Well known auto journalist and Top Gear presenter Chris Harris has said that the EV revolution will produce the “Fastest cars the world has ever seen” after track-testing the VW I.D. R race car.
The comments were made in an interview with the Press Association, released after the latest BBC Top Gear episode. Chris had just driven the mind-blowing VW I.D. R around Portugal’s Portimao circuit for a few laps, a portion of which was previewed in the YouTube video above.
Chris gave us some hints about his love of EV performance last year, when reviewing the Tesla Model 3 on Top Gear. More recently, he tested the Porsche Taycan, also strongly approving of the performance on offer.
In this latest EV test drive, Chris said that the I.D. R is “The fastest car I’ve ever driven, bar non… I’ve never felt anything like it… it is a whole new division of fast.” That’s high praise, since Chris is an experienced racing driver who has also driven F1 cars and the Le Mans-winning Porsche 919 Hybrid.
The specs of the VW I.D. R include 0-60 mph in 2 seconds (faster than an F1 car), and 0-120 mph in 5 seconds, helped along by 500 kW of power and weighing under 1,100 kg (with driver). Capable of braking at 5G, and with aerodynamics generating over 1000 kg of downforce, “this thing grips so hard that test drivers have blacked out,” he said. He also later revealed in the Press Association interview that it took him a few days to recover from the test drive.
Chris notes that the I.D. R is tuned for short races, specifically its original mission to dominate the 12-mile Pike’s Peak Hill Climb (where its 2018 run still holds the record). It will be a long time before EV racers have sufficient on-board energy to compete in long-distance endurance races, which are currently dominated by combustion-electric hybrids. The setup Chris drove at the Portimao circuit was also limited to 150 mph top speed, so he was ‘only’ able to set the 4th fastest ever lap time. Not too shabby.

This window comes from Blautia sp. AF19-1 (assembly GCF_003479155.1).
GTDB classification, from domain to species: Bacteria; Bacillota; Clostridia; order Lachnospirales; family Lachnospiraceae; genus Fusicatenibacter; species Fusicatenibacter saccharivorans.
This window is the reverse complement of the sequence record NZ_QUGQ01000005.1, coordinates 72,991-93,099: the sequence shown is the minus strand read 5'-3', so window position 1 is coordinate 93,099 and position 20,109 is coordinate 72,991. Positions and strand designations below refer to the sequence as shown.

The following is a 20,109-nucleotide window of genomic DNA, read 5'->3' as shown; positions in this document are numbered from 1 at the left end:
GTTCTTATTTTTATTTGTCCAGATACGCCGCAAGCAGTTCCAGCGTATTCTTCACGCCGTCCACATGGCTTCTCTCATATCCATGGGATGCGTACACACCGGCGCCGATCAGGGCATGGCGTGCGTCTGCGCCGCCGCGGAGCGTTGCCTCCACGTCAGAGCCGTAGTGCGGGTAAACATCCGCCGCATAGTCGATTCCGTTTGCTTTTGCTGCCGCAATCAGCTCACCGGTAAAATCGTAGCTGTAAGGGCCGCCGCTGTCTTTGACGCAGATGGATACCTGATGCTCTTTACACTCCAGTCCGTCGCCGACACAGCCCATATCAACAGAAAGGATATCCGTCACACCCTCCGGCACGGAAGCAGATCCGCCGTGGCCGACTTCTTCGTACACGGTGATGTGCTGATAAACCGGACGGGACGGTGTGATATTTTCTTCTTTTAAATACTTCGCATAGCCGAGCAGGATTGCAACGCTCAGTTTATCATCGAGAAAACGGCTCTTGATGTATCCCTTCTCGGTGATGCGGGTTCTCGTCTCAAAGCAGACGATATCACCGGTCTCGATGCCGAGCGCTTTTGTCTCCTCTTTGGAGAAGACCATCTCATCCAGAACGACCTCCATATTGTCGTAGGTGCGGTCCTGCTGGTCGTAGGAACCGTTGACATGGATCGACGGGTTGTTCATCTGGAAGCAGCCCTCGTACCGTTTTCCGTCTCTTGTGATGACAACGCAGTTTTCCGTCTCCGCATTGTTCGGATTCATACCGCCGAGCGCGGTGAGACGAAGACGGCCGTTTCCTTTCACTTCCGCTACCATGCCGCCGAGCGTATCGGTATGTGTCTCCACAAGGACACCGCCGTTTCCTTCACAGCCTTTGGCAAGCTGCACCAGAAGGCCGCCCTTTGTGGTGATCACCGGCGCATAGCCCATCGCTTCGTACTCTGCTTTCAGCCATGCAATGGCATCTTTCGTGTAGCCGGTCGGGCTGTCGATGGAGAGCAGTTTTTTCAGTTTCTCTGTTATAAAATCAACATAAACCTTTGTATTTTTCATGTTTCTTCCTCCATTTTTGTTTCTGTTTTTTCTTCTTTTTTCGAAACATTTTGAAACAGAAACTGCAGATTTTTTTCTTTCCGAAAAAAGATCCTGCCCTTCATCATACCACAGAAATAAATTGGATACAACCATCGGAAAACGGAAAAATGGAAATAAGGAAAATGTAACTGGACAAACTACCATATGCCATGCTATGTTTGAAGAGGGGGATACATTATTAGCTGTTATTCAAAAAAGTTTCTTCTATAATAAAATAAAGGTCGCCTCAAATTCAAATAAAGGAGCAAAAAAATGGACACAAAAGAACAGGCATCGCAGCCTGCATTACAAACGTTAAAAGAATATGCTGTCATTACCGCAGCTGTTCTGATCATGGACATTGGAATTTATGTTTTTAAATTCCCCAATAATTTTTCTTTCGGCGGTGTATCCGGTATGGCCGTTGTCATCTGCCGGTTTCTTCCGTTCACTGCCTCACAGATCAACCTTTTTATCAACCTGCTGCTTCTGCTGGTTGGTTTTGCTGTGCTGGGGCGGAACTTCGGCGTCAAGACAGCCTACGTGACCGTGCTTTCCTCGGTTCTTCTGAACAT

But what a machine. I’ll never tire of driving cars that are so fast they bend your face. pic.twitter.com/E0b4rZa3ck
— chris harris (@harrismonkey) February 24, 2020
Auto manufacturers are aware of the performance advantages of EVs, and upcoming extreme performance cars are planned by the likes of Lotus, Nio, Pagani, Pininfarina, Rimac, and Tesla. Like the I.D. R, many of these are targeting 0-60 mph acceleration in 2 seconds or less, something that combustion-engine series production cars have never been able to offer. The mechanical and thermal stress of squeezing this kind of performance from combustion powertrains makes manufacturer warranties impractical, and tightening emissions regulations increasingly make this kind of power from combustion untenable.
Whilst extreme performance like this obviously has no direct relevance for the vast majority of vehicle owners and users, there is nevertheless a strong symbolic effect which will speed the broad appreciation of electric powertrains in the eyes of motorsport fans and petrolheads. This in turn will have positive knock on effects for the enthusiasm around EVs in more attainable sports car segments, and down through more affordable offerings in the broader auto market.
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